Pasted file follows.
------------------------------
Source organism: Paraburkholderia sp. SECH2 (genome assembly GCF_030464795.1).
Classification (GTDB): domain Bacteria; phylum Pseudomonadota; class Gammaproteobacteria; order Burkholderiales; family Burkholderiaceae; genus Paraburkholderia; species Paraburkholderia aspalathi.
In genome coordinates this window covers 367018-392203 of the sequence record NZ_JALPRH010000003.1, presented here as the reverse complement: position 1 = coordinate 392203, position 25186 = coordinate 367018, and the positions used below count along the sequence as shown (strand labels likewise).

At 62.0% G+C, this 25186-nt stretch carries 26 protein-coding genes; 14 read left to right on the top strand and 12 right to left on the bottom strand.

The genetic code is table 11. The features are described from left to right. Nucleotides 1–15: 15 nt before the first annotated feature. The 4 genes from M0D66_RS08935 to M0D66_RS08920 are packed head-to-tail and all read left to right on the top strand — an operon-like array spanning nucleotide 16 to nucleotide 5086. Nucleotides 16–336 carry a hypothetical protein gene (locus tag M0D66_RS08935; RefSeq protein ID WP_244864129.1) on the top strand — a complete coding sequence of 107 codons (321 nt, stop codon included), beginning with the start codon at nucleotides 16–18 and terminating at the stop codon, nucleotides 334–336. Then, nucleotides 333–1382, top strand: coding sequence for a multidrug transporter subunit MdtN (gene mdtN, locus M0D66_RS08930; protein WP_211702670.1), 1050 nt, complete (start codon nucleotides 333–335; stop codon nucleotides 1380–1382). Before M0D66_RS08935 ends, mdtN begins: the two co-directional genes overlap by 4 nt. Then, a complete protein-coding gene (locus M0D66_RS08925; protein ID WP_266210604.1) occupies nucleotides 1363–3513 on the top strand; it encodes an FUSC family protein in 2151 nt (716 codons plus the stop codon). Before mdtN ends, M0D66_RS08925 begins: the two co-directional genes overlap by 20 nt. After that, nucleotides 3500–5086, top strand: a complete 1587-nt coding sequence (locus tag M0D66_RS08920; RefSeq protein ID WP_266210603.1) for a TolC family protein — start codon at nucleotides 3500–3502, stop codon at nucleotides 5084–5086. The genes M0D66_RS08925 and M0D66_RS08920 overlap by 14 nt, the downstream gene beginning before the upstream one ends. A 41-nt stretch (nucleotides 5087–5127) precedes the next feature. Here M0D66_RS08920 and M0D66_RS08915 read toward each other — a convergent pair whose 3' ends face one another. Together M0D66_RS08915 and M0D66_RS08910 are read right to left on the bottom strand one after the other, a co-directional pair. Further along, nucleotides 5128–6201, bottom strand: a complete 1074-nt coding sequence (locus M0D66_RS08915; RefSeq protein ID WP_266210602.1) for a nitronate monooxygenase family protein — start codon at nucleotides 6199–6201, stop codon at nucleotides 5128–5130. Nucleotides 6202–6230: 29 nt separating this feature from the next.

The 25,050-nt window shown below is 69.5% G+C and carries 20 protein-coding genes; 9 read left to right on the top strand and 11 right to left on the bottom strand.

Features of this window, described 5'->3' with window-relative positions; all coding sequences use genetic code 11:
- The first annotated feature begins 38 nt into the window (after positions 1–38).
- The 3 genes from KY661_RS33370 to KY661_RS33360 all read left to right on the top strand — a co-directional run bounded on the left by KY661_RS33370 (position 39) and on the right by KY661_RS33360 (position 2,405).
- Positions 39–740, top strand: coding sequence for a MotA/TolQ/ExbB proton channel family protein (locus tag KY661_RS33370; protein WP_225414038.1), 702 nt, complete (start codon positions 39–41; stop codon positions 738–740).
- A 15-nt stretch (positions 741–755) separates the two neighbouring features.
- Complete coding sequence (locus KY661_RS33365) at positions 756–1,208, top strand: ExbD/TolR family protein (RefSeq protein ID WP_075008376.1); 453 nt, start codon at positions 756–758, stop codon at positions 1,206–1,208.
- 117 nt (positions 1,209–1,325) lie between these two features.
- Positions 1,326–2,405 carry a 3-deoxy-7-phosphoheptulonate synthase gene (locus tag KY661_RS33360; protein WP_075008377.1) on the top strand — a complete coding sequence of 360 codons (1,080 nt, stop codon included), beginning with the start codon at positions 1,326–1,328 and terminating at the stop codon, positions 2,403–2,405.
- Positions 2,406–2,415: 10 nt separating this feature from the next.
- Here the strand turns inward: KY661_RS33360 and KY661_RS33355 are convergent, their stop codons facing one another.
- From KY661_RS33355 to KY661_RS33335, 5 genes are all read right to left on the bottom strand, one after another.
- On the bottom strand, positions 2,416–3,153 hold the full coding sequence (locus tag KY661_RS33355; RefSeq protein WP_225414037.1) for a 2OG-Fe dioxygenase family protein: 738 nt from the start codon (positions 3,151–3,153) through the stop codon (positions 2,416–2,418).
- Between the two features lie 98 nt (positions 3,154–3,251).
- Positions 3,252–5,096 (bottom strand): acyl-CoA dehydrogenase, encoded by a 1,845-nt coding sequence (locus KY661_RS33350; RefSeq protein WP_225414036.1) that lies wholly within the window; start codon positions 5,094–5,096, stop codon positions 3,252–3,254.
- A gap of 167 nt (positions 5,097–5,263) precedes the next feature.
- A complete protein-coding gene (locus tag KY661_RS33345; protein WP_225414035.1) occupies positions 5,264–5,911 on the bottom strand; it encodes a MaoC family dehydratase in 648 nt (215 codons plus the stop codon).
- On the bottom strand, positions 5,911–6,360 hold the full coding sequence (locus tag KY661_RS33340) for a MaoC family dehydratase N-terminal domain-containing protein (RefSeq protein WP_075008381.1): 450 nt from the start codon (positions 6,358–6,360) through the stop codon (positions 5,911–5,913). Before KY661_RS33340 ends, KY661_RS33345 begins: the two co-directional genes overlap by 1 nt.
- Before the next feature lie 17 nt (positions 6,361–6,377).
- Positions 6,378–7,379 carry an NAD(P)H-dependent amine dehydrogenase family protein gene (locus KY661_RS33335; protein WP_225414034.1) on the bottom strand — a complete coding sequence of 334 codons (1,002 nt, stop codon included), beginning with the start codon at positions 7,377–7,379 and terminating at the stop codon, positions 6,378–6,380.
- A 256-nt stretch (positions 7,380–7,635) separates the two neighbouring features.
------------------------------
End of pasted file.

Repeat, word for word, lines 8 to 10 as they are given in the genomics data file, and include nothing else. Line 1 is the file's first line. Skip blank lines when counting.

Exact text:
- The first annotated feature begins 38 nt into the window (after positions 1–38).
- The 3 genes from KY661_RS33370 to KY661_RS33360 all read left to right on the top strand — a co-directional run bounded on the left by KY661_RS33370 (position 39) and on the right by KY661_RS33360 (position 2,405).
- Positions 39–740, top strand: coding sequence for a MotA/TolQ/ExbB proton channel family protein (locus tag KY661_RS33370; protein WP_225414038.1), 702 nt, complete (start codon positions 39–41; stop codon positions 738–740).